Tagged: in the Spirit

A throne is set: Rev. 4:2-3

Previously: In the Spirit (Rev. 4:2)

Rev. 4:2-3 — Immediately I was in the Spirit, and there in heaven a throne was set. One was seated on the throne, and the One seated looked like jasper and carnelian stone. A rainbow that looked like an emerald surrounded the throne (HCSB).

The words “throne” or “thrones” are used 13 times in Revelation 4 and more than 40 times throughout the book. Eleven times in this chapter we are told of a single throne upon which “One” sits. This One “lives forever and ever” and is the “Lord God, the Almighty, who was, who is, and who is coming” (vv. 8-9).

A throne signifies authority but it does not necessarily tell us the magnitude or quality of that authority. Throughout scripture we see rulers who are good or evil, strong or weak, benevolent or malevolent. It is not the throne that makes the ruler good or evil; it is the ruler who makes the throne such. In the case of John’s vision, we are assured that the One seated on the throne is the Creator and sovereign Ruler of the universe. He is “worthy to receive glory and honor and power” (v. 11). And He is freely and lovingly worshiped by angelic creatures and humans alike, not fearfully deified like pagan gods.

Warren Wiersbe writes, “No matter what may happen on earth, God is on His throne and is in complete control. Various teachers interpret Revelation in different ways, but all agree that John is emphasizing the glory and sovereignty of God. What an encouragement that would be to the suffering saints of John’s day and of every age in history” (The Bible Exposition Commentary, Re 4:1).

We are told in verse 3 that the One seated on the throne looks like “jasper and carnelian stone.” Surrounding the throne is a rainbow that looks like an emerald. John’s description is similar to that of Isaiah (Isa. 6:1-6) and Ezekiel (Ezek. 1:26-28). In Isaiah, we are told of the seraphim, the six-winged angelic beings who appear to be the same as John’s “living creatures.” The Lord is on His throne, high and lifted up. In Ezekiel, we see a throne like sapphire and are given a sketchy description of the Lord who is enthroned in brightness and glory. Both Isaiah and Ezekiel are overwhelmed. Isaiah declares, “Woe is me, for I am ruined” (Isa. 6:5), while Ezekiel falls face down at the appearance of the Lord’s blazing glory.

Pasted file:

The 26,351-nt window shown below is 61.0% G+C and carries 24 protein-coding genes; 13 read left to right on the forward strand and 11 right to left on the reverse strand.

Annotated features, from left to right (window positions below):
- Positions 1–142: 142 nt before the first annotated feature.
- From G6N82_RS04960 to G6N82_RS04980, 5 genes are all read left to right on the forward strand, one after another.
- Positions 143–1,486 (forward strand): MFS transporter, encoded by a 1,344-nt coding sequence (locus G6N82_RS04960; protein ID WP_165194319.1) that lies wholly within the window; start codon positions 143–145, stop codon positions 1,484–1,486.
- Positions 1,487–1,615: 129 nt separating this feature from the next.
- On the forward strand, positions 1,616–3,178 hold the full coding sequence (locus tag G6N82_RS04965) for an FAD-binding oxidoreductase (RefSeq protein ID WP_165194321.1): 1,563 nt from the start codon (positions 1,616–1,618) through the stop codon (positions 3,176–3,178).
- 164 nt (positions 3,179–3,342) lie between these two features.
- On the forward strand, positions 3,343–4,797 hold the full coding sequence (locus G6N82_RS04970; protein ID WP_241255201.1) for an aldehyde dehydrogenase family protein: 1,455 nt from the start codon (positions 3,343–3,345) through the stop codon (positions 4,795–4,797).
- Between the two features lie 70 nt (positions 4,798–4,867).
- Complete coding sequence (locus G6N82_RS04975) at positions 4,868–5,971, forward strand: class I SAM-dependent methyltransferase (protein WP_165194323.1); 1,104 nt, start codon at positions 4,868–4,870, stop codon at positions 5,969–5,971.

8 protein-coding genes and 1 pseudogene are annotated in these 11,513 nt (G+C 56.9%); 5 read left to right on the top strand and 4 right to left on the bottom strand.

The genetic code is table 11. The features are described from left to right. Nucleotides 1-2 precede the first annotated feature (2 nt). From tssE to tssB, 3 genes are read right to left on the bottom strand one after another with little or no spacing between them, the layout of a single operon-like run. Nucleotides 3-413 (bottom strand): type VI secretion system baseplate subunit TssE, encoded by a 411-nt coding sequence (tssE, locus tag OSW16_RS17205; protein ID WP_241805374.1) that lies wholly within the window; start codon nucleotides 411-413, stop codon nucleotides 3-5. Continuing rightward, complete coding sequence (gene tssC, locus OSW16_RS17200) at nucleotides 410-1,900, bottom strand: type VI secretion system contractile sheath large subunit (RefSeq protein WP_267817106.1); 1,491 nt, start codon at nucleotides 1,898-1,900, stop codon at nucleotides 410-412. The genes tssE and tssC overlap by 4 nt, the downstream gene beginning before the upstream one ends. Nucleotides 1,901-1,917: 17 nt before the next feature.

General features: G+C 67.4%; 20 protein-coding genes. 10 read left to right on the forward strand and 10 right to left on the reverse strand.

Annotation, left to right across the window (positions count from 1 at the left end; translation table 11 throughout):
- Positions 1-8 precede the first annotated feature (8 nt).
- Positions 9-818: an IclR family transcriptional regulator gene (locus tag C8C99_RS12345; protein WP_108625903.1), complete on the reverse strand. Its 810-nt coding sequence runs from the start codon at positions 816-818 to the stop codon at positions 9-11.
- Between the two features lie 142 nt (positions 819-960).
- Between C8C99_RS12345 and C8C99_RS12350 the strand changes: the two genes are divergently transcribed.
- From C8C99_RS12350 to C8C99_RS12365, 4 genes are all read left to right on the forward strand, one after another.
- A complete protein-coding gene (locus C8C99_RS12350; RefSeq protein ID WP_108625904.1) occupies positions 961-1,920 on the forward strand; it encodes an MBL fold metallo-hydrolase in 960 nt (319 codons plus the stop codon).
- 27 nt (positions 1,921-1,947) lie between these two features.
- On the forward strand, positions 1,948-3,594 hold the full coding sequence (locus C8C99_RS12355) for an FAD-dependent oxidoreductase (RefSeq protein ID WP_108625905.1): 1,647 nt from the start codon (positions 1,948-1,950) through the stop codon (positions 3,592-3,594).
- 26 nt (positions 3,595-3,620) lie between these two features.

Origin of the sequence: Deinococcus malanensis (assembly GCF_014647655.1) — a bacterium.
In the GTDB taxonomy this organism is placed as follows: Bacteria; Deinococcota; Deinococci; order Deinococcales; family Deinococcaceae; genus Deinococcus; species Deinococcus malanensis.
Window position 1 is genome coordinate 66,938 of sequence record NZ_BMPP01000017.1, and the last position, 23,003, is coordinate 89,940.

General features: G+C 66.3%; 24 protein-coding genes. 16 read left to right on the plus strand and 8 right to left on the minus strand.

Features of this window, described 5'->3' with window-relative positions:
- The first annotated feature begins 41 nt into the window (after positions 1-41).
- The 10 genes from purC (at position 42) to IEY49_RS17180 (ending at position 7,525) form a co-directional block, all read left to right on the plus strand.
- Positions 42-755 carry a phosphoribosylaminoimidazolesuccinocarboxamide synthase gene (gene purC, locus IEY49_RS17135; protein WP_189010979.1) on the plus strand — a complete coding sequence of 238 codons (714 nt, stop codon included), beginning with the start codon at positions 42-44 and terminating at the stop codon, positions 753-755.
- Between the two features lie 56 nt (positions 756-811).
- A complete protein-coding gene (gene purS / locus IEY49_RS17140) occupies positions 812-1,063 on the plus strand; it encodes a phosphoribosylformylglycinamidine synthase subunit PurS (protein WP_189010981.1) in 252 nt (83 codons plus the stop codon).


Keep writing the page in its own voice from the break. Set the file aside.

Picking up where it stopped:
Interestingly, John does not tell us his reaction to this vision of the throne room, although after His initial encounter with Jesus in Revelation 1 he falls at His feet “like a dead man” (Rev. 1:17). It appears that earthly human encounters with God – whether by vision or personal appearance – often are terrifying experiences, while scenes of angels and the redeemed in heaven show worshipful reverence but an uncanny lack of fear. Maybe this is because God’s holiness exposes our sinfulness – the fallen nature of mankind that ultimately is overcome by the blood of the Lamb and is absent in the throne room of heaven.

We should be clear that the One seated on the throne is God the Father. Jesus, the Lamb, approaches the throne in chapter 5, and the Holy Spirit, depicted as “the seven spirits [or seven-fold spirit] of God” is before the throne in chapter 4. How can John describe God? Like Isaiah and Ezekiel – and later like the apostle Paul – John finds the glory of God difficult to capture in words. So he tells us the One seated on the throne is like jasper, a precious, clear stone. He’s also like carnelian, a translucent red gem. The clearness of the jasper may represent the holiness of God, while the red of the carnelian perhaps depicts His wrath or His provision for sin in the shed blood of His Son. The Lord is robed in light, according to Ps. 104:2 and 1 Tim. 6:16. Imagine the radiance of His glory shining in clarity and color. The jasper and carnelian (or sardius) are stones on the high priest’s breastplate (Ex. 28:17-21).

Around the throne is a rainbow that looks like an emerald. This is a full circle, not merely an arc, for in heaven all things are complete and our line of vision is not impeded by the horizon. The rainbow reminds us of God’s covenant with Noah never again to destroy the earth by a flood (Gen. 9:11-17). The Lord will, however, bring fire upon the earth to purge it of sin and usher in new heavens and a new earth (2 Peter 3:10-13). This is God’s new covenant with us. Through the finished work of Christ, the penalty, power and presence of sin are ultimately done away with, and the innocence of creation is restored.

But why the emerald (green) radiance of the rainbow? “Here … the predominating color among the prismatic colors is green, the most refreshing of colors to look upon, and so symbolizing God’s consolatory promises in Christ to His people amidst judgments on His foes…. As the rainbow was first reflected on the waters of the world’s ruin, and continues to be seen only when a cloud is brought over the earth, so another deluge, namely, of fire, shall precede the new heavens and earth…. The heavenly bow speaks of the shipwreck of the world through sin: it speaks also of calm and sunshine after the storm” (R. Jamieson, A.R. Fausset, D. Brown, A Commentary, Critical and Explanatory, on the Old and New Testaments, Re 4:3, Logos Research Systems).

Next: An overview of Rev. 4:4-11

I was in the Spirit: Rev. 4:2

Previously: A unique voice (Rev. 4:1)